This episode of Sonitotum with Matthew Wayne Selznick is a ParkCast, recorded outdoors under the clear blue late winter skies at a park near the lush and lavish studios of MWS Media.
What’s the occasion?
I had just finished a somewhat difficult writing session on “The Perfumed Air at Kwaanantag Bay,” and it brought up some stuff about mortality and drive and the weight of time. I felt like talking it out with you.
You helped me by providing me this outlet. I think you’ll find some value in listening.
Links and Topics Mentioned In This Episode
- “The Perfumed Air at Kwaanantag Bay” is my next work of fiction: a novella set in my Shaper’s World storyworld. I’m this close to offering a pre-order on this thing. Stay tuned.
- This episode helps fulfill a promise I made to you in episode 029 of Sonitotum.
- I used Easy Voice Recorder Pro, an Android app, to record this episode. It’s outdoors, so it sounds a little different!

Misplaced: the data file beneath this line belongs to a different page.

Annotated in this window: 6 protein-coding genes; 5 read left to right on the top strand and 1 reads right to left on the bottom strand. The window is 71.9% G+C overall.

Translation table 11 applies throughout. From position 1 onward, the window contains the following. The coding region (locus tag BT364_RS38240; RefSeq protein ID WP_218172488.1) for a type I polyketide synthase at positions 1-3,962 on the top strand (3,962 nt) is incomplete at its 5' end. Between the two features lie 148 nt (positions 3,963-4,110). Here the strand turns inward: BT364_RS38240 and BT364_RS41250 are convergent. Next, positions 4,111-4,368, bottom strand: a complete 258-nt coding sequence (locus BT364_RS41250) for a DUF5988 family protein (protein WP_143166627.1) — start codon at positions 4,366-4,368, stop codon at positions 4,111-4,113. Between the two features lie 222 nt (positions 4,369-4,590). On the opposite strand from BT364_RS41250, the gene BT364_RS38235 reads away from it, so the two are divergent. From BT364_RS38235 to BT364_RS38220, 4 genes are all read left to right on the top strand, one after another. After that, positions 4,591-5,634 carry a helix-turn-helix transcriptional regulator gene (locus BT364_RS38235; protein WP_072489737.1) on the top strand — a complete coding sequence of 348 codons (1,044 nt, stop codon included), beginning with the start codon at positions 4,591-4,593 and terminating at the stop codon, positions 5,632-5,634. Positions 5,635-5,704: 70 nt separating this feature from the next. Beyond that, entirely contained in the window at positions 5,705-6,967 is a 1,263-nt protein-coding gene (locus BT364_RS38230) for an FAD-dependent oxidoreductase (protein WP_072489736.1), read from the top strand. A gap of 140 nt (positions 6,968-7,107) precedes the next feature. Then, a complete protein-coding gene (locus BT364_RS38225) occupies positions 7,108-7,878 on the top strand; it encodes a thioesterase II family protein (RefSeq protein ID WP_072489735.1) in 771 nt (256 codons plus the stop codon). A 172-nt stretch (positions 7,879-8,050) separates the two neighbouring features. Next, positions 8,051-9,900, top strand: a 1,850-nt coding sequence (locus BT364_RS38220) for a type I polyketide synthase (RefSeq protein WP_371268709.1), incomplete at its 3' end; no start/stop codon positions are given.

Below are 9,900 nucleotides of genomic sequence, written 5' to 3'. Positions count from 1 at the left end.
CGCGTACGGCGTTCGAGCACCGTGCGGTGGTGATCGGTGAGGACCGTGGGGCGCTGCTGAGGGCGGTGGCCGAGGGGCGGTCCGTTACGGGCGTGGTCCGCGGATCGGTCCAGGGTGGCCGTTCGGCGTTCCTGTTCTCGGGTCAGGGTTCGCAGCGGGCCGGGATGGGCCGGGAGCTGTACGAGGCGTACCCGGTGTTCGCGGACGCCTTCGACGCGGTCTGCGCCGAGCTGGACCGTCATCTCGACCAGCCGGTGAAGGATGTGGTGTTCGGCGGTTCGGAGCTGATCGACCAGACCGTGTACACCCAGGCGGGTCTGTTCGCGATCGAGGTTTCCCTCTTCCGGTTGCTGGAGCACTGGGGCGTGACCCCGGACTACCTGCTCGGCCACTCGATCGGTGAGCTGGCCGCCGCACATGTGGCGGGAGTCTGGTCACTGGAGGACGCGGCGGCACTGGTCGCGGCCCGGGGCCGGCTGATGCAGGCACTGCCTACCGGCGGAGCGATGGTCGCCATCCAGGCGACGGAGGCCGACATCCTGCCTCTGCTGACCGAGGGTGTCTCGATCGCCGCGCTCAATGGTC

- I talked about my back injury in episode 030 of Sonitotum.
- Mary Oliver was a Pulitzer Prize-winning American poet. In the episode, I mentioned that the day I was recording was the anniversary of her birth, but that was incorrect. February 24th was actually the 200th anniversary of the death of Keats, of whom Oliver wrote.
- Maria Popova’s Instagram post about Oliver and Keats provided the prod to do this episode.
- In the episode, I read a bit from Mary Oliver’s poem “The Fourth Sign of the Zodiac (Part Three),” which you can find in her collection Blue Horses. You can hear Oliver read it herself, too.
- John Keats was a poet, a contemporary of Shelley and Byron. He died at the age of 25.
- Here’s a link to that Bram Stoker / Dracula meme…
- My podcast app of choice (you can find Sonitotum there, too!) is Podcast Addict.
- Perhaps as a fitting bookend to the anniversary of Keats dying at 25… after I recorded this episode, I learned of the death of legendary poet and the founder of City Lights (the bookstore and the publishing house), Lawrence Ferlinghetti, who died on February 22, 2021… at the age of 101. Without City Lights, I might not have discovered Charles Bukowski, and though his work, John Fante… so I am grateful to Lawrence Ferlinghetti indeed.
What Did You Think About This Episode?
What are your thoughts? Let’s hear from you in the comments!